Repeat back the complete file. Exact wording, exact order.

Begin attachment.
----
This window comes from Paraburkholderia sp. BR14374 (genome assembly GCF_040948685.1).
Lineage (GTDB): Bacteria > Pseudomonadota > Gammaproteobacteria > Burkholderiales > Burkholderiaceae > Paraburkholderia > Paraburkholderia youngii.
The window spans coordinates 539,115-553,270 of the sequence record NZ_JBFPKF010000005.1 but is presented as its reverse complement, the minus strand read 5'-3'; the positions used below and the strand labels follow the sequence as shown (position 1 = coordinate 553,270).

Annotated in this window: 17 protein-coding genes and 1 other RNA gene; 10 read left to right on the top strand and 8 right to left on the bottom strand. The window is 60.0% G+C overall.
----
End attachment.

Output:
This window comes from Paraburkholderia sp. BR14374 (genome assembly GCF_040948685.1).
Lineage (GTDB): Bacteria > Pseudomonadota > Gammaproteobacteria > Burkholderiales > Burkholderiaceae > Paraburkholderia > Paraburkholderia youngii.
The window spans coordinates 539,115-553,270 of the sequence record NZ_JBFPKF010000005.1 but is presented as its reverse complement, the minus strand read 5'-3'; the positions used below and the strand labels follow the sequence as shown (position 1 = coordinate 553,270).

Annotated in this window: 17 protein-coding genes and 1 other RNA gene; 10 read left to right on the top strand and 8 right to left on the bottom strand. The window is 60.0% G+C overall.